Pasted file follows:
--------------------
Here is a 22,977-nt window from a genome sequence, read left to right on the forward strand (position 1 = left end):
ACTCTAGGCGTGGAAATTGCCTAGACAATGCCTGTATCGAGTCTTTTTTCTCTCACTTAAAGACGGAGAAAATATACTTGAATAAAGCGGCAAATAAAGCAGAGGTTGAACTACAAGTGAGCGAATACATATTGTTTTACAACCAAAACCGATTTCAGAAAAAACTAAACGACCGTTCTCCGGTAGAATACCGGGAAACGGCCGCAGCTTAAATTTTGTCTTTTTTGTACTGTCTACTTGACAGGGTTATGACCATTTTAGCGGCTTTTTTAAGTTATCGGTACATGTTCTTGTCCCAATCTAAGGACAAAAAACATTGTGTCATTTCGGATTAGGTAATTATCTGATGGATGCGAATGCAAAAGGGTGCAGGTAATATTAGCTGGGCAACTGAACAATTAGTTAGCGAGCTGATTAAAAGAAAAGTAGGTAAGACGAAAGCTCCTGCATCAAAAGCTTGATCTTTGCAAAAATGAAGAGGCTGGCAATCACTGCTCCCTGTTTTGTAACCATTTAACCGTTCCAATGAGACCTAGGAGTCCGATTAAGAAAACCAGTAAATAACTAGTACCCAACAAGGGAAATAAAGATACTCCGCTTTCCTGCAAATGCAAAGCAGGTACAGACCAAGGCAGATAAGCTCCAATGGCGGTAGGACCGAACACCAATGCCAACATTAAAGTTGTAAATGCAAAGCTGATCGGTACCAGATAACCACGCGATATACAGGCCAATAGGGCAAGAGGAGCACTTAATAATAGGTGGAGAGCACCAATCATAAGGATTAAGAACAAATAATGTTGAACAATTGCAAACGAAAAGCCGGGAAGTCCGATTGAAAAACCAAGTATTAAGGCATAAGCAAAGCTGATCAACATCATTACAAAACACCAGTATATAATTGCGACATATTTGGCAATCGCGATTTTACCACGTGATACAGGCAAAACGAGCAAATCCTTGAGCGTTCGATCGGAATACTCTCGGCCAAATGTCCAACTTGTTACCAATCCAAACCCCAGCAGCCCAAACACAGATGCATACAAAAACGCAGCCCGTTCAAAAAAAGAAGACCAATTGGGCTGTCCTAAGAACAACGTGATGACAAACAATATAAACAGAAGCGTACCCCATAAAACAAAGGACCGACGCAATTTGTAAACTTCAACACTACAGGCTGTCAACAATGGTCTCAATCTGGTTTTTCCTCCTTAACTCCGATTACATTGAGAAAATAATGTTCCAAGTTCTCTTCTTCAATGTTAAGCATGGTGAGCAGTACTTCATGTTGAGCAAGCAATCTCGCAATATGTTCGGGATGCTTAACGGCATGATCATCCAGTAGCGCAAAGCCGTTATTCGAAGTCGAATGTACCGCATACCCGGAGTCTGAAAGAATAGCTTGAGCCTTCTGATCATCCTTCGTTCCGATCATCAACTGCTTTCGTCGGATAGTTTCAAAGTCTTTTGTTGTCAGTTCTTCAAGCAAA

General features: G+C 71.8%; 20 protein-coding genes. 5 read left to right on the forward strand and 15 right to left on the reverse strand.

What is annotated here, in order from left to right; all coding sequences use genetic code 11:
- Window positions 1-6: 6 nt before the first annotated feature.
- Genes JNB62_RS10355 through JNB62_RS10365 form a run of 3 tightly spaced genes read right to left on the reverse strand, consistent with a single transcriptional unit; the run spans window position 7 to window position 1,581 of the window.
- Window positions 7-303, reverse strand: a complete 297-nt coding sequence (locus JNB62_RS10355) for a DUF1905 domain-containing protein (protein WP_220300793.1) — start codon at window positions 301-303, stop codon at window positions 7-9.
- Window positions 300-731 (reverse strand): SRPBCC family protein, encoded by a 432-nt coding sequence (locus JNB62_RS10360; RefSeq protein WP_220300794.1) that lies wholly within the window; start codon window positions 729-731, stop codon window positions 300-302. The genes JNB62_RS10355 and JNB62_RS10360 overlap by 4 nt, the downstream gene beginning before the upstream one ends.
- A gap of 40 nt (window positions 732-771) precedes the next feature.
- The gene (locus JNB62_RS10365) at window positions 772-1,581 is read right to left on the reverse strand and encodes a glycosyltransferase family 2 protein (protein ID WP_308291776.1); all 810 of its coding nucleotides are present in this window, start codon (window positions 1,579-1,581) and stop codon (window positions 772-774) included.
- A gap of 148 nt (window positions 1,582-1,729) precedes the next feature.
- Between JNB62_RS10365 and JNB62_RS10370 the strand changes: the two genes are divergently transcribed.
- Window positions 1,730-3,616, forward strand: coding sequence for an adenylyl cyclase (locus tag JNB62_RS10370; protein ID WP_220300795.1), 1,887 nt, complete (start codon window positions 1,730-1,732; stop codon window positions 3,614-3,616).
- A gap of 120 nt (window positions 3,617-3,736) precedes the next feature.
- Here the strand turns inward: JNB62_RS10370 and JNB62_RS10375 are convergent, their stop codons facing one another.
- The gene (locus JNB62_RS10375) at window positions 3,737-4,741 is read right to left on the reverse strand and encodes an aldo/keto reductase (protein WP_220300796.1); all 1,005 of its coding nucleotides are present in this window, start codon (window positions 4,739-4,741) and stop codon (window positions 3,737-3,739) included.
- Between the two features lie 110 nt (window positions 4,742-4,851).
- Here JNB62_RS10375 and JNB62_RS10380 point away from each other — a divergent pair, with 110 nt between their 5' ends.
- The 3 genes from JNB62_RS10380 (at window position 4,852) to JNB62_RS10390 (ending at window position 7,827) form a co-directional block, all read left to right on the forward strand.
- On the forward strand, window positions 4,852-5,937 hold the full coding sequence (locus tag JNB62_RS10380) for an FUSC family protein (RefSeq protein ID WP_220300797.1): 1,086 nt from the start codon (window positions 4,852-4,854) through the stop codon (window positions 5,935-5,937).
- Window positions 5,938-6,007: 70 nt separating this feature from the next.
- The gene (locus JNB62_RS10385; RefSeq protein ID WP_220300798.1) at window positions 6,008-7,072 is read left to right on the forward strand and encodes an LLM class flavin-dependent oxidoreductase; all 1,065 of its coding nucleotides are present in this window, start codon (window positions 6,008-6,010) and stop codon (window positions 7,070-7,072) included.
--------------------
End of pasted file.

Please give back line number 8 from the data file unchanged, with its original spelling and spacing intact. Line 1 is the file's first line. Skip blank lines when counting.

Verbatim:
- Window positions 300-731 (reverse strand): SRPBCC family protein, encoded by a 432-nt coding sequence (locus JNB62_RS10360; RefSeq protein WP_220300794.1) that lies wholly within the window; start codon window positions 729-731, stop codon window positions 300-302. The genes JNB62_RS10355 and JNB62_RS10360 overlap by 4 nt, the downstream gene beginning before the upstream one ends.